For some time now, responsive design has been all the rage — and this trend shows no sign of letting up as the dominant configuration for mobile websites.
Responsive design allows us to present a consistent site experience to users regardless of screen size. Because the HTML is the same for all devices, it has the added benefit of also reducing development and maintenance time. However, different experiences based on screen size or device type can pose challenges when running tests and analyzing results.
For our discussion, we will consider the three most common device types that visitors use when accessing a website:
Even with responsive design, the user experience for a website can be radically different for each of these devices. Running a test without considering and analyzing results specific to each device type can lead to erroneous conclusions, resulting in poor decisions that could have a potentially disastrous impact on conversion rates.
Many testing tools allow us to segment results by device type in order to get a more granular picture of performance on our website. However, depending on how your responsive site is coded, this may not be the best indicator of the visitor’s experience.
For example, our landing pages are coded responsively based on the width of the visitor’s browser. So, if a visitor has their browser open on only half of their desktop screen, they would actually be experiencing the “tablet” version of our page, even though their device type is still “desktop.”
Understanding how pages behave and how devices are labeled is critical for accurate analysis of your testing data.
Let’s finish up by looking at a real-world example to show the dramatic difference this can make on the performance of a website or landing page.
We recently ran an A/B/C test of a new look and feel for a responsive landing page. After about six weeks, both test variations were outperforming the control (by 51.79 percent and 51.23 percent, respectively) for all traffic. We could say with statistical confidence that both test variations were an improvement over the control; however, there was no statistically significant difference between test variations to help us determine which one to use.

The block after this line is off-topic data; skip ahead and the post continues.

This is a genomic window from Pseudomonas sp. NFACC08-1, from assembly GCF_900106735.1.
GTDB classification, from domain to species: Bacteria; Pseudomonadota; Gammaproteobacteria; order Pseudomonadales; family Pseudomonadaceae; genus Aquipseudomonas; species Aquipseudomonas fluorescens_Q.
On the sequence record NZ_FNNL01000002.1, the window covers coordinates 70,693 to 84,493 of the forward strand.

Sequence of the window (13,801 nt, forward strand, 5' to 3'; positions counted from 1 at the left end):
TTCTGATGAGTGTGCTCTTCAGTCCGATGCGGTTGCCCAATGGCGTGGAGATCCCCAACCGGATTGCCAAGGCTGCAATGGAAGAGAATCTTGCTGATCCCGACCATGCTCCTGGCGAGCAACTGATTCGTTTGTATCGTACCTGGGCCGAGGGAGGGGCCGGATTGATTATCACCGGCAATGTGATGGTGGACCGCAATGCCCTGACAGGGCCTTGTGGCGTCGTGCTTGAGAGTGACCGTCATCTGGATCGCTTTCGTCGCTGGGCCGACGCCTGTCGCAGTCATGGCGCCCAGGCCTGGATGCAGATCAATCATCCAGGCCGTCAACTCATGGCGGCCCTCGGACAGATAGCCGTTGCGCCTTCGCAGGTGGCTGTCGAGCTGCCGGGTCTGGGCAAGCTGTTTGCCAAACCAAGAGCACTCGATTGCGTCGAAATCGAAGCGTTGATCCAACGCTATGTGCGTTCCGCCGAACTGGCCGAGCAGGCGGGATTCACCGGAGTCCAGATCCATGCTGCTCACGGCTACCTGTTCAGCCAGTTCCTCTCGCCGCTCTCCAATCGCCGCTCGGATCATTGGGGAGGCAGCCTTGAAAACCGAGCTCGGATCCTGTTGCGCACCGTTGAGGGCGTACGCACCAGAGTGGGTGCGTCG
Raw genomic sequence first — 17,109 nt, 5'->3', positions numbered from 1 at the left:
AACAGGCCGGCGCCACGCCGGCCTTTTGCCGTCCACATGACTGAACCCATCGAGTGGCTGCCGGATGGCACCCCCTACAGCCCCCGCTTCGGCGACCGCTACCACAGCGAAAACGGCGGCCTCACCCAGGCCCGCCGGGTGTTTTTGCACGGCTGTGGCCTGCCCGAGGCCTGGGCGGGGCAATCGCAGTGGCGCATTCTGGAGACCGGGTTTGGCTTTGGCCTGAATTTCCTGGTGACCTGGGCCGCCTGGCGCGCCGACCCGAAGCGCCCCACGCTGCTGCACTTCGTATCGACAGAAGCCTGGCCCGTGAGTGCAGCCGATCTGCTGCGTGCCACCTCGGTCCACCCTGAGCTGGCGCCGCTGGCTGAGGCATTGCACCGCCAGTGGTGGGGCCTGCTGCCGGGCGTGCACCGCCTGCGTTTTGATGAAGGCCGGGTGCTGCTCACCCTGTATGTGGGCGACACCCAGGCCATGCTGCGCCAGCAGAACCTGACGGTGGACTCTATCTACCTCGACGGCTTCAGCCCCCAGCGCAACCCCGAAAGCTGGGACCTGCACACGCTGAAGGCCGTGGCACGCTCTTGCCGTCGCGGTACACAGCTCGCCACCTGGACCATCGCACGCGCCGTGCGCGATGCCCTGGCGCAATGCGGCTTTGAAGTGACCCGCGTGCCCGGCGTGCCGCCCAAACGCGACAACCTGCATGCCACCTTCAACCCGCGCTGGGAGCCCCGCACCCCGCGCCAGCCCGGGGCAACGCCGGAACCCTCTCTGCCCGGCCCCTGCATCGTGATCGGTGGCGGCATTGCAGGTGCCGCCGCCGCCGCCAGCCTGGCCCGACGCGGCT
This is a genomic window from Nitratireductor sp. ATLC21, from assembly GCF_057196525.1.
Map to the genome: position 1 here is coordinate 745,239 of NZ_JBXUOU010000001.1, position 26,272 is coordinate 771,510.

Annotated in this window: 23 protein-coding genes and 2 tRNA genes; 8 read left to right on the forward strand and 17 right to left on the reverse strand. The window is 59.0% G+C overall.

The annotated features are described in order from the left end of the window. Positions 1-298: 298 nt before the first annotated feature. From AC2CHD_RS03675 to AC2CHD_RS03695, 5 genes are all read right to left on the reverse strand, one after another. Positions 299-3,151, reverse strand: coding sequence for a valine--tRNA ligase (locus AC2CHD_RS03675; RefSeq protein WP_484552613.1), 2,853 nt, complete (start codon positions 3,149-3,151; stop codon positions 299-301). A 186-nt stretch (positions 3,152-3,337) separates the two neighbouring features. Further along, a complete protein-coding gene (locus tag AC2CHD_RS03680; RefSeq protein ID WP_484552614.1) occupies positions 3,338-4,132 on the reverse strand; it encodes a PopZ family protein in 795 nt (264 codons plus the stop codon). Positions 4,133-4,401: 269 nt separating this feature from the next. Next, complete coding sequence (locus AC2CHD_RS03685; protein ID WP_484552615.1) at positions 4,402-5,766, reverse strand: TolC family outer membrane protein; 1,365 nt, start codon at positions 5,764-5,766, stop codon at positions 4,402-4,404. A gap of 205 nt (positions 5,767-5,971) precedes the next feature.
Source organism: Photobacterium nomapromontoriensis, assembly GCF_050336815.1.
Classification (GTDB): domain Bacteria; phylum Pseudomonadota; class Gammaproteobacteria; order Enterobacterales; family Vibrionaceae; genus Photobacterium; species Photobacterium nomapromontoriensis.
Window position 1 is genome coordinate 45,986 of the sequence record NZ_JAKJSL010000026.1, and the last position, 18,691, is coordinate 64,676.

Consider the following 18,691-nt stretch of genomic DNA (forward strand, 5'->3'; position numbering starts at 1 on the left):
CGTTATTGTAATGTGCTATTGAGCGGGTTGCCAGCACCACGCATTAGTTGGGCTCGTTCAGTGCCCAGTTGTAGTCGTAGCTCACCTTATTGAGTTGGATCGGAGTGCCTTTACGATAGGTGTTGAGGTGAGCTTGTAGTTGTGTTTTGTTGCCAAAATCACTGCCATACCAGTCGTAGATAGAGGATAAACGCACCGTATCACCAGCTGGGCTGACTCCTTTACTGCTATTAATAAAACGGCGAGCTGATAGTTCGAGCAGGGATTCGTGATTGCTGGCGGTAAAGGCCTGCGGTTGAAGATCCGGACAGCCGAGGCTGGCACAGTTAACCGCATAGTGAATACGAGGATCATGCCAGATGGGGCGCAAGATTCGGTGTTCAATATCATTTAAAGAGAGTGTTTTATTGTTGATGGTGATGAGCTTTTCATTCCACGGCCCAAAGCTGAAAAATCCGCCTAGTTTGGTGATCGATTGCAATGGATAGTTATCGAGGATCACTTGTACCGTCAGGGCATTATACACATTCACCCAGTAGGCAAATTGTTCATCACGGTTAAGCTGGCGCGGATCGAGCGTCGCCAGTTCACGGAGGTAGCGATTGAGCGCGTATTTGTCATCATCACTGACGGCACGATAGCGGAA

We could have simply run the test longer until statistical confidence was achieved between test variations, but before doing so, we decided to look at the results by browser screen width (described as mobile, tablet and desktop below). What we found was startling.
- Test Variation 1 actually had a 41 percent decrease in conversions for mobile visitors, but a 148.03 percent increase in conversions for desktop visitors.
- Test Variation 2 had a 42 percent increase in conversions for mobile visitors and a 62.64 percent increase in conversions for desktop visitors.
- Tablet data for both variations was too small for statistically relevant results.
Based on this data, we concluded the test with a hybrid winning page, combining the desktop experience of Variation 1 and the mobile experience of Variation 2.
This hybrid approach resulted in an overall 86.40 percent increase in conversions instead of the ~51 percent increase that we were looking at previously. The hybrid solution also allowed us to conclude the test sooner than would have otherwise been possible.
I recommend that testers analyze results by device type or screen width whenever possible and implement hybrid solutions utilizing the best results for each experience. The results may surprise you!
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